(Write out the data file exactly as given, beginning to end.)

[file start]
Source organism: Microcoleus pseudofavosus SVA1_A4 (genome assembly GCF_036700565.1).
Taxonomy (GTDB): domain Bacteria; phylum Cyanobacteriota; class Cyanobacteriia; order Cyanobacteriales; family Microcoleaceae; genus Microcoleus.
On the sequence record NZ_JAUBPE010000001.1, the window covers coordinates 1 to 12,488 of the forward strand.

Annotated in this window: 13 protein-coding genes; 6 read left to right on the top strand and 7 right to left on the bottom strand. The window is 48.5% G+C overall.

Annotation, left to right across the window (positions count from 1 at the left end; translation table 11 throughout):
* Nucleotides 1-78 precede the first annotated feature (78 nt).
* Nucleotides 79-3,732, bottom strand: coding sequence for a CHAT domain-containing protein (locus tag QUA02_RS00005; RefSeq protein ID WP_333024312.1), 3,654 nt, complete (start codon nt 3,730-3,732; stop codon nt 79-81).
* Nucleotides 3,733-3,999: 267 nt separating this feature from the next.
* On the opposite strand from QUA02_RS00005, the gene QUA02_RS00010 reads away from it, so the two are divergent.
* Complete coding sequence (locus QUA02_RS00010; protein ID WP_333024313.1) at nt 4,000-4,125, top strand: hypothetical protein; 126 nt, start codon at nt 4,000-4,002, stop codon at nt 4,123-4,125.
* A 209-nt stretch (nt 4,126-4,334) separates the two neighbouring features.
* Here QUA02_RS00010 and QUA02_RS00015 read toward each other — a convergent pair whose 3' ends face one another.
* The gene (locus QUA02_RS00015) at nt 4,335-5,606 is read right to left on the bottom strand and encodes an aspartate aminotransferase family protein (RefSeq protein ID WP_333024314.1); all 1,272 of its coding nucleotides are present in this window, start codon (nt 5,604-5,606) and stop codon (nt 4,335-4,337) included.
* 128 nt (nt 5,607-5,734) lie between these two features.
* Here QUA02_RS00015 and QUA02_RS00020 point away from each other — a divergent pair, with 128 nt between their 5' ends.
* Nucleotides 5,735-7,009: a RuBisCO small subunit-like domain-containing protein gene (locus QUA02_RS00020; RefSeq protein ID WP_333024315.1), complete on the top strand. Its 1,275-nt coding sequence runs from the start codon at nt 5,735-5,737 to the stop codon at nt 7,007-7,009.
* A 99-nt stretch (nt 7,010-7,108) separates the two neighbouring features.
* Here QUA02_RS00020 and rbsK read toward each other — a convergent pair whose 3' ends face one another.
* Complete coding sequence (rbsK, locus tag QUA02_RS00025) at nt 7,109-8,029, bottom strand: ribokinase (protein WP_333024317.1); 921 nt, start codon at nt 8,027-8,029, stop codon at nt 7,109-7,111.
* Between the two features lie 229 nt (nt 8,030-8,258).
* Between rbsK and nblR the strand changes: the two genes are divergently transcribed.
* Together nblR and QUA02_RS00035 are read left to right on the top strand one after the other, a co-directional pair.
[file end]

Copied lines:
Source organism: Microcoleus pseudofavosus SVA1_A4 (genome assembly GCF_036700565.1).
Taxonomy (GTDB): domain Bacteria; phylum Cyanobacteriota; class Cyanobacteriia; order Cyanobacteriales; family Microcoleaceae; genus Microcoleus.
On the sequence record NZ_JAUBPE010000001.1, the window covers coordinates 1 to 12,488 of the forward strand.

Annotated in this window: 13 protein-coding genes; 6 read left to right on the top strand and 7 right to left on the bottom strand. The window is 48.5% G+C overall.

Annotation, left to right across the window (positions count from 1 at the left end; translation table 11 throughout):
* Nucleotides 1-78 precede the first annotated feature (78 nt).
* Nucleotides 79-3,732, bottom strand: coding sequence for a CHAT domain-containing protein (locus tag QUA02_RS00005; RefSeq protein ID WP_333024312.1), 3,654 nt, complete (start codon nt 3,730-3,732; stop codon nt 79-81).
* Nucleotides 3,733-3,999: 267 nt separating this feature from the next.
* On the opposite strand from QUA02_RS00005, the gene QUA02_RS00010 reads away from it, so the two are divergent.
* Complete coding sequence (locus QUA02_RS00010; protein ID WP_333024313.1) at nt 4,000-4,125, top strand: hypothetical protein; 126 nt, start codon at nt 4,000-4,002, stop codon at nt 4,123-4,125.
* A 209-nt stretch (nt 4,126-4,334) separates the two neighbouring features.
* Here QUA02_RS00010 and QUA02_RS00015 read toward each other — a convergent pair whose 3' ends face one another.
* The gene (locus QUA02_RS00015) at nt 4,335-5,606 is read right to left on the bottom strand and encodes an aspartate aminotransferase family protein (RefSeq protein ID WP_333024314.1); all 1,272 of its coding nucleotides are present in this window, start codon (nt 5,604-5,606) and stop codon (nt 4,335-4,337) included.
* 128 nt (nt 5,607-5,734) lie between these two features.
* Here QUA02_RS00015 and QUA02_RS00020 point away from each other — a divergent pair, with 128 nt between their 5' ends.
* Nucleotides 5,735-7,009: a RuBisCO small subunit-like domain-containing protein gene (locus QUA02_RS00020; RefSeq protein ID WP_333024315.1), complete on the top strand. Its 1,275-nt coding sequence runs from the start codon at nt 5,735-5,737 to the stop codon at nt 7,007-7,009.
* A 99-nt stretch (nt 7,010-7,108) separates the two neighbouring features.
* Here QUA02_RS00020 and rbsK read toward each other — a convergent pair whose 3' ends face one another.
* Complete coding sequence (rbsK, locus tag QUA02_RS00025) at nt 7,109-8,029, bottom strand: ribokinase (protein WP_333024317.1); 921 nt, start codon at nt 8,027-8,029, stop codon at nt 7,109-7,111.
* Between the two features lie 229 nt (nt 8,030-8,258).
* Between rbsK and nblR the strand changes: the two genes are divergently transcribed.
* Together nblR and QUA02_RS00035 are read left to right on the top strand one after the other, a co-directional pair.